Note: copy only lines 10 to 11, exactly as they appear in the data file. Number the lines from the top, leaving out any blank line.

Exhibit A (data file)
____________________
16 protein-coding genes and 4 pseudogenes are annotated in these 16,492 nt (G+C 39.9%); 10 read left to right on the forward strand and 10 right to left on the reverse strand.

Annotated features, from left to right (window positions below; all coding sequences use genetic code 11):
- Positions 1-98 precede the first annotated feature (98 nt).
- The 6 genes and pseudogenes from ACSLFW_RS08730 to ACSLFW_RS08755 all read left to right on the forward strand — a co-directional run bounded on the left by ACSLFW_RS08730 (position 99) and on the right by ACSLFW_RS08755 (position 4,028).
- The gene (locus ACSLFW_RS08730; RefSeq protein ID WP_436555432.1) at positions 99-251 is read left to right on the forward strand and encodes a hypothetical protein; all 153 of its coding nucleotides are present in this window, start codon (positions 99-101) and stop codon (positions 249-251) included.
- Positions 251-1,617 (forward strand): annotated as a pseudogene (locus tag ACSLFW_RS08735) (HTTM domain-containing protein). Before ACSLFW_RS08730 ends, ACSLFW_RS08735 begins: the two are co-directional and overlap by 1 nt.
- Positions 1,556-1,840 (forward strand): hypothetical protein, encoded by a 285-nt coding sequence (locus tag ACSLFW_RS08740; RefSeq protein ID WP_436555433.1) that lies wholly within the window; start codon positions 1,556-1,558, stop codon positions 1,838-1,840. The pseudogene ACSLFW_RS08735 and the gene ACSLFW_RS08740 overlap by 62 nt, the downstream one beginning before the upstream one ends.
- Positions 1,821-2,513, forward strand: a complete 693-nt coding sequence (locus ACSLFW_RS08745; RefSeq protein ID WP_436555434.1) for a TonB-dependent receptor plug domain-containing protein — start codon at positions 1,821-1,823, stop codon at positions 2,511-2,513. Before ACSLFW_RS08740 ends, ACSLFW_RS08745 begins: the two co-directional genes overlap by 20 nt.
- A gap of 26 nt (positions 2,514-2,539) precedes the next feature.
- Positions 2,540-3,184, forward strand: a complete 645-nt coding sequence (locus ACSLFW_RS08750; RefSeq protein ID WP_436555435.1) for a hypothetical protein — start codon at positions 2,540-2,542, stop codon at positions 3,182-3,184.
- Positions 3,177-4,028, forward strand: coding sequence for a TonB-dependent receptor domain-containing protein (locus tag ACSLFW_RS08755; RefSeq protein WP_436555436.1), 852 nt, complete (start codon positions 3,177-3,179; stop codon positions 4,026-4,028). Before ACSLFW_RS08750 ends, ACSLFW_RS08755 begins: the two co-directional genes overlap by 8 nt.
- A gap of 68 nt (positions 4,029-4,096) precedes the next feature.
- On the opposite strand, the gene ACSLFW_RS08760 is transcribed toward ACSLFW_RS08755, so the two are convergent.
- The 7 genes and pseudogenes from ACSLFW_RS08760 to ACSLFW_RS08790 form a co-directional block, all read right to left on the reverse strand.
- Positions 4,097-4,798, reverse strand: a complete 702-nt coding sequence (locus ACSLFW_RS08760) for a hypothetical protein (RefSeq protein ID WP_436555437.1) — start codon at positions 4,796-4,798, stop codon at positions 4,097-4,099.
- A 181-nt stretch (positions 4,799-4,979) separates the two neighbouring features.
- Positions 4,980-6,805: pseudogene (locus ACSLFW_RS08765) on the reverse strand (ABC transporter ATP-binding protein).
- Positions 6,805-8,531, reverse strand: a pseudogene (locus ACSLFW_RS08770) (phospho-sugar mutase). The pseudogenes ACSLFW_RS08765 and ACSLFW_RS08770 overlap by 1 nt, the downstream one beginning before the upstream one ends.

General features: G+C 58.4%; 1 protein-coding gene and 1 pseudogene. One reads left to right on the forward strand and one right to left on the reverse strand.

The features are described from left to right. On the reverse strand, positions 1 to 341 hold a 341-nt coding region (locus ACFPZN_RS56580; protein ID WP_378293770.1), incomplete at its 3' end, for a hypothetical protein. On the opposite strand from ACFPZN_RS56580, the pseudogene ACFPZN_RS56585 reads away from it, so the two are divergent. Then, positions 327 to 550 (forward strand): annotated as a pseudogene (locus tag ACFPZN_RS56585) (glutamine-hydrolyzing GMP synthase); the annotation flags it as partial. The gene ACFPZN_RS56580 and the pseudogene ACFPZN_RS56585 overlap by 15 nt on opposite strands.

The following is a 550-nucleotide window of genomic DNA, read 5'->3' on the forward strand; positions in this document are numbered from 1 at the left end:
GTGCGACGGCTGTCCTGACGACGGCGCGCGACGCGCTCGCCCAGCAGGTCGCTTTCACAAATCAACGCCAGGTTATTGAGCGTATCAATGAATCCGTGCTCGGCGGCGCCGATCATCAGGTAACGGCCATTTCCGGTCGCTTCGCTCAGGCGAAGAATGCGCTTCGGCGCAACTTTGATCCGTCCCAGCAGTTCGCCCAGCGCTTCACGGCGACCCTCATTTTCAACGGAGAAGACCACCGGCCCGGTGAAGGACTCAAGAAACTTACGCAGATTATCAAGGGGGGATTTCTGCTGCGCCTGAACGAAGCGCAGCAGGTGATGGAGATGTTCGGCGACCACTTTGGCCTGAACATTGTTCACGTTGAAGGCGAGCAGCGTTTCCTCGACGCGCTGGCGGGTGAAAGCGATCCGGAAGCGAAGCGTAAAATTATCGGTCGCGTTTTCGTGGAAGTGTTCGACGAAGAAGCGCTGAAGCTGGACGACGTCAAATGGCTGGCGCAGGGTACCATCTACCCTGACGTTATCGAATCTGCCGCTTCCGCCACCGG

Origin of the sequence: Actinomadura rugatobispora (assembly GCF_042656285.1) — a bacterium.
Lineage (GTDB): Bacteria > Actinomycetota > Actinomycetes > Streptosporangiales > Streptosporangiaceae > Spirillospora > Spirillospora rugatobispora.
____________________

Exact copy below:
- Positions 2,540-3,184, forward strand: a complete 645-nt coding sequence (locus ACSLFW_RS08750; RefSeq protein ID WP_436555435.1) for a hypothetical protein — start codon at positions 2,540-2,542, stop codon at positions 3,182-3,184.
- Positions 3,177-4,028, forward strand: coding sequence for a TonB-dependent receptor domain-containing protein (locus tag ACSLFW_RS08755; RefSeq protein WP_436555436.1), 852 nt, complete (start codon positions 3,177-3,179; stop codon positions 4,026-4,028). Before ACSLFW_RS08750 ends, ACSLFW_RS08755 begins: the two co-directional genes overlap by 8 nt.